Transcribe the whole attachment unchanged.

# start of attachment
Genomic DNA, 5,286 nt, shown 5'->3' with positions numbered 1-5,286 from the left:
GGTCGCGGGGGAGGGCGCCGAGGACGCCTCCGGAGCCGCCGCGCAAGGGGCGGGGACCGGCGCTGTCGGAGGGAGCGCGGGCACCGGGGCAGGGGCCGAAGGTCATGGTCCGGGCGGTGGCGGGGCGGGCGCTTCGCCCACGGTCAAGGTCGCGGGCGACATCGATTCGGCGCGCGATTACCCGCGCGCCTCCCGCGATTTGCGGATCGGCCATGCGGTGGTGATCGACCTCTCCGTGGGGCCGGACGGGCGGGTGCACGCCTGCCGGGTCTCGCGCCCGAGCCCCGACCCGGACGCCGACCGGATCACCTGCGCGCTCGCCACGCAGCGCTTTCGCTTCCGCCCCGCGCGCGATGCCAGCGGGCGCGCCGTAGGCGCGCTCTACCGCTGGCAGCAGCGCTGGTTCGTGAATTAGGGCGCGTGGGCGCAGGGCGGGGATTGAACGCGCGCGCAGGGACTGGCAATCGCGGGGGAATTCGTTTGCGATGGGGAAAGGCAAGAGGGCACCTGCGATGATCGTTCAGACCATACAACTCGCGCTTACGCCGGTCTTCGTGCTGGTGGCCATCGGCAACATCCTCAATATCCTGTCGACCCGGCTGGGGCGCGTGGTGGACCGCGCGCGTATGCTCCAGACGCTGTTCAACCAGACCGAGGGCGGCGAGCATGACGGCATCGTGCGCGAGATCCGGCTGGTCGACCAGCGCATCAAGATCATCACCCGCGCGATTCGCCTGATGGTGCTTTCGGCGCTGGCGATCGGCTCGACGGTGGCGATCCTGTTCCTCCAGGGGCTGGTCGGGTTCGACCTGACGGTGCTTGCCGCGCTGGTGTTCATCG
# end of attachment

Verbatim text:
Genomic DNA, 5,286 nt, shown 5'->3' with positions numbered 1-5,286 from the left:
GGTCGCGGGGGAGGGCGCCGAGGACGCCTCCGGAGCCGCCGCGCAAGGGGCGGGGACCGGCGCTGTCGGAGGGAGCGCGGGCACCGGGGCAGGGGCCGAAGGTCATGGTCCGGGCGGTGGCGGGGCGGGCGCTTCGCCCACGGTCAAGGTCGCGGGCGACATCGATTCGGCGCGCGATTACCCGCGCGCCTCCCGCGATTTGCGGATCGGCCATGCGGTGGTGATCGACCTCTCCGTGGGGCCGGACGGGCGGGTGCACGCCTGCCGGGTCTCGCGCCCGAGCCCCGACCCGGACGCCGACCGGATCACCTGCGCGCTCGCCACGCAGCGCTTTCGCTTCCGCCCCGCGCGCGATGCCAGCGGGCGCGCCGTAGGCGCGCTCTACCGCTGGCAGCAGCGCTGGTTCGTGAATTAGGGCGCGTGGGCGCAGGGCGGGGATTGAACGCGCGCGCAGGGACTGGCAATCGCGGGGGAATTCGTTTGCGATGGGGAAAGGCAAGAGGGCACCTGCGATGATCGTTCAGACCATACAACTCGCGCTTACGCCGGTCTTCGTGCTGGTGGCCATCGGCAACATCCTCAATATCCTGTCGACCCGGCTGGGGCGCGTGGTGGACCGCGCGCGTATGCTCCAGACGCTGTTCAACCAGACCGAGGGCGGCGAGCATGACGGCATCGTGCGCGAGATCCGGCTGGTCGACCAGCGCATCAAGATCATCACCCGCGCGATTCGCCTGATGGTGCTTTCGGCGCTGGCGATCGGCTCGACGGTGGCGATCCTGTTCCTCCAGGGGCTGGTCGGGTTCGACCTGACGGTGCTTGCCGCGCTGGTGTTCATCG